I should have mentioned, about the Pigface show, that we wouldn't have been able to put that together without the cooperation of the Red Melon folks: they have a monthly saturday here, and Dec 8 would have been their day. But they kindly agreed to give up their night for us so we could do this show instead. They had to re-schedule some djs they had already booked and everything, so that was very nice of them. (Pigface tickets are on sale now, by the way. And Sunshine Blind has been added to the bill, too.)
A funny thing happened on Saturday night, though I wasn't there to see it. Near the end of the evening, the OM promoters were sitting in the back talking, and (for the benefit of the DNA folks who were in the room) loudly said, "don't you just love this House music?" "Yes! And the fashions! The fashions are just fabulous!" So that's cool, that they have a sense of humor about it.
But in worse news, I had to take down one of our archived sets early, because one of our promoters really fucked up. Apparently the Red Square folks neglected to mention to one of the DJs they had brought in that we webcast everything here, despite this being a condition of our contract with them. When this DJ found out, his manager's first reaction was to have their lawyer send Red Square a "Cease and Desist" letter. This sucks all around, not only because I had to take one of the archived sets down, violating for the first time one of the cardinal rules of our operation here, but also because the DJ feels he got shafted, since he hadn't agreed to have his set webcast, and the promoters didn't tell him.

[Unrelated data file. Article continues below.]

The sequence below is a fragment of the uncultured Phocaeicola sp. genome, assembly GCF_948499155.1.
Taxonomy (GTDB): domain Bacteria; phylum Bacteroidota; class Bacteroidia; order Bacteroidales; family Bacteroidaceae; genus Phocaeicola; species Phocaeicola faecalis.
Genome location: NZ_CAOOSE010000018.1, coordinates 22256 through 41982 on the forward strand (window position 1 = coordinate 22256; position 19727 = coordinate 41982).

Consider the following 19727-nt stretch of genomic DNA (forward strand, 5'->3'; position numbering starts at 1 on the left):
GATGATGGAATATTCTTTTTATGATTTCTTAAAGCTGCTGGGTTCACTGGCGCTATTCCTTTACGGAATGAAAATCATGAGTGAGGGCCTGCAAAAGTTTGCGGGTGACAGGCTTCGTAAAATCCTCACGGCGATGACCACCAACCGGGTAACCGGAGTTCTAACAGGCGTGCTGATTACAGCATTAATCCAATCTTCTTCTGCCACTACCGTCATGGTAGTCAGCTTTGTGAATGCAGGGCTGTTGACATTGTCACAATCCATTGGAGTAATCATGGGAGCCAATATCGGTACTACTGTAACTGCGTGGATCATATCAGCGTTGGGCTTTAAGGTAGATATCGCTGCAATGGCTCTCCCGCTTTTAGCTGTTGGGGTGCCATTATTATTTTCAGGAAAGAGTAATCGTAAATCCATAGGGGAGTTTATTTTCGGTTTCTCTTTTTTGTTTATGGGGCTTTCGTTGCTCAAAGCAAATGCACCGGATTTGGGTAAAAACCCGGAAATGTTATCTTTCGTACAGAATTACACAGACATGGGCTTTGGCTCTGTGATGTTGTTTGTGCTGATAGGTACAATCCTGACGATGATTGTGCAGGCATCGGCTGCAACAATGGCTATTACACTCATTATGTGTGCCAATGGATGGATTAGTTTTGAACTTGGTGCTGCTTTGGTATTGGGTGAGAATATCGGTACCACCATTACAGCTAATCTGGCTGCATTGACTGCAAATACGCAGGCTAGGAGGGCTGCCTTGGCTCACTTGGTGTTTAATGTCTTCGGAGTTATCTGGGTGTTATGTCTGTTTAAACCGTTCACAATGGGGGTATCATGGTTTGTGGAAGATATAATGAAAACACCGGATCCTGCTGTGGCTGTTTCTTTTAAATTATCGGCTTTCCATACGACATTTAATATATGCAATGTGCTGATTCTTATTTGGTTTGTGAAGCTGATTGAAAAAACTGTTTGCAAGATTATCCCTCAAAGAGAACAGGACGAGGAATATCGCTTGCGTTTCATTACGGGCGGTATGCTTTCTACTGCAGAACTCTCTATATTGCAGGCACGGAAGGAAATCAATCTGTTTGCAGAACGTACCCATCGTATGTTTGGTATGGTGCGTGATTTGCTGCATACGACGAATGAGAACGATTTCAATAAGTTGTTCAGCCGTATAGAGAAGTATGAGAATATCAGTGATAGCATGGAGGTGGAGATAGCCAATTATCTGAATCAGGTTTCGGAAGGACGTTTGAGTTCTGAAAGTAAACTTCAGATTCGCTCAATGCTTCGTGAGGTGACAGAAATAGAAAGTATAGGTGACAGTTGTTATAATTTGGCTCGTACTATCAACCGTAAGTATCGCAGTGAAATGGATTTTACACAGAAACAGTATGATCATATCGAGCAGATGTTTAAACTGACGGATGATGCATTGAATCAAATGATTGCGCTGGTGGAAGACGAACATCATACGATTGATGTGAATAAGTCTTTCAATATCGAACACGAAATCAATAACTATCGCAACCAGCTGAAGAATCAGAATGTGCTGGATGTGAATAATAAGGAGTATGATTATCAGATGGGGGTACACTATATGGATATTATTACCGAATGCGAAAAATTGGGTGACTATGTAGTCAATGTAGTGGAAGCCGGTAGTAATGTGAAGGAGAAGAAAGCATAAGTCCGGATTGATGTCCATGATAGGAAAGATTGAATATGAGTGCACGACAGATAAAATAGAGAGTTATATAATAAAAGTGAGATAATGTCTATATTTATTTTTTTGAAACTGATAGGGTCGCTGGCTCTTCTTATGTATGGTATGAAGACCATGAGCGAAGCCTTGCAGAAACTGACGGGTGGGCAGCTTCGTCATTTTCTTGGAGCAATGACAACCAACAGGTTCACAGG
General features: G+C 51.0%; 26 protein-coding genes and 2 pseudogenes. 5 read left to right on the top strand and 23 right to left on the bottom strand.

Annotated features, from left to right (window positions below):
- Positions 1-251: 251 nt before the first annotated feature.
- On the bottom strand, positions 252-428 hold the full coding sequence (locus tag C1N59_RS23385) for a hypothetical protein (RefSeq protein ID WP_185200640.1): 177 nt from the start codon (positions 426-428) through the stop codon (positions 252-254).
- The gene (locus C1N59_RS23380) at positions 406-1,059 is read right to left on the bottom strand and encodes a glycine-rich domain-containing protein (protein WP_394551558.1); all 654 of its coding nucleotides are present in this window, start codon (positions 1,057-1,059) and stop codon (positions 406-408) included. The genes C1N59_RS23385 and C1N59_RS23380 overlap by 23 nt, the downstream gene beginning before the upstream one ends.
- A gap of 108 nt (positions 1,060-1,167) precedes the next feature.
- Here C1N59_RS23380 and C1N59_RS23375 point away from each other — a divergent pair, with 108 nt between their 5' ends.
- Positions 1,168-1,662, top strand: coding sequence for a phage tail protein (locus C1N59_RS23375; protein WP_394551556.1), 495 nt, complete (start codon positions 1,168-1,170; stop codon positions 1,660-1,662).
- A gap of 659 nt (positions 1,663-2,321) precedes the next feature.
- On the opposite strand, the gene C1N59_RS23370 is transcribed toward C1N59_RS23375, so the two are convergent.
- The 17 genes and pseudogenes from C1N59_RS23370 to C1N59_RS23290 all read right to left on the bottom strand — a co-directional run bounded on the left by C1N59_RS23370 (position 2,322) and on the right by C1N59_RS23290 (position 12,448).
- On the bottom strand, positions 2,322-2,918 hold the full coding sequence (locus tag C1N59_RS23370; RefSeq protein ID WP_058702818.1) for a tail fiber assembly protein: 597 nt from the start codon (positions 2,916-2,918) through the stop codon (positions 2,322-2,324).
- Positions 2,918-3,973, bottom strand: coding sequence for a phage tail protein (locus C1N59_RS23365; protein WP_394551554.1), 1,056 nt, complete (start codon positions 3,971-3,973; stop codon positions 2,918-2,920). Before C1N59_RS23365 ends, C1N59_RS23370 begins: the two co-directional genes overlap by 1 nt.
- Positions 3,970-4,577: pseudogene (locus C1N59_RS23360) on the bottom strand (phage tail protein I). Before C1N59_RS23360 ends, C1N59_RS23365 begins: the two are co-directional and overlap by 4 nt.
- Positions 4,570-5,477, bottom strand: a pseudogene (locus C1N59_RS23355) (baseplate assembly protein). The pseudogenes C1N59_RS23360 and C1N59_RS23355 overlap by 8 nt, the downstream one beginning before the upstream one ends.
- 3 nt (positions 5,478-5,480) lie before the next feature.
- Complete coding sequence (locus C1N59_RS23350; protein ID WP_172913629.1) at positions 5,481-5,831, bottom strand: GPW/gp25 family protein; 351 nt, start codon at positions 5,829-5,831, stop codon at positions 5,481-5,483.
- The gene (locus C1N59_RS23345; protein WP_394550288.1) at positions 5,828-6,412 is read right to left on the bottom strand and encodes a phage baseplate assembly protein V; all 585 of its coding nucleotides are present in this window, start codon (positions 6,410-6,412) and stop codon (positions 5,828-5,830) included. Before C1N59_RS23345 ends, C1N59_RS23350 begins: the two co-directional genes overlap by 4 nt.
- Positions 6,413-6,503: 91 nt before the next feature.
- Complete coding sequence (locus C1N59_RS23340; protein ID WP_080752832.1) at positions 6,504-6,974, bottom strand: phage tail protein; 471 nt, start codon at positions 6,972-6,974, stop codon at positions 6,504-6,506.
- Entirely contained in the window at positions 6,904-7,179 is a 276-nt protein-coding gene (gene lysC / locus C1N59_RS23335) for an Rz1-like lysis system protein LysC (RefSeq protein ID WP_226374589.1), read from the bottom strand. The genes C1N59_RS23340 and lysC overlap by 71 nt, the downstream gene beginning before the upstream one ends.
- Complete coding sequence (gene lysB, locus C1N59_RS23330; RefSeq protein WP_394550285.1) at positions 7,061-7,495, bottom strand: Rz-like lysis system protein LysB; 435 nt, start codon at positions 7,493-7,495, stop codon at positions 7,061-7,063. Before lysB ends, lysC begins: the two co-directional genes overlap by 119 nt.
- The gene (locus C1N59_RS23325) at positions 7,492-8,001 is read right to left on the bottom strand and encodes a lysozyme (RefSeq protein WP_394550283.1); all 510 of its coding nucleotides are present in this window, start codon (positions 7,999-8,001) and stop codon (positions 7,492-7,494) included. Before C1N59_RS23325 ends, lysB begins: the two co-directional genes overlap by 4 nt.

We're gonna have to be more of a pain in the ass to the promoters from now on, and demand that they get signatures from all the DJs before we let them spin. Not because we think the DJs might back out without a signature, but because without a signature we (apparently) can't trust that they're even aware of how things work here.
The problem is that the whole club business is just so damned flaky. Everybody seems to do everything in this business verbally, and half the time, you don't even get to talk directly to the person you're booking: you end up talking to his agent, or some guy who's friends with his agent, or something silly like that, and it's unclear what has been communicated when. Getting something signed and faxed back to you in any kind of reasonable amount of time is like pulling teeth with most performers. Often the first time you get to speak to the actual artist is when he walk in the door. I tell you, it's amazing any events happen at all...
Our big Halloween bash is tomorrow, don't miss it!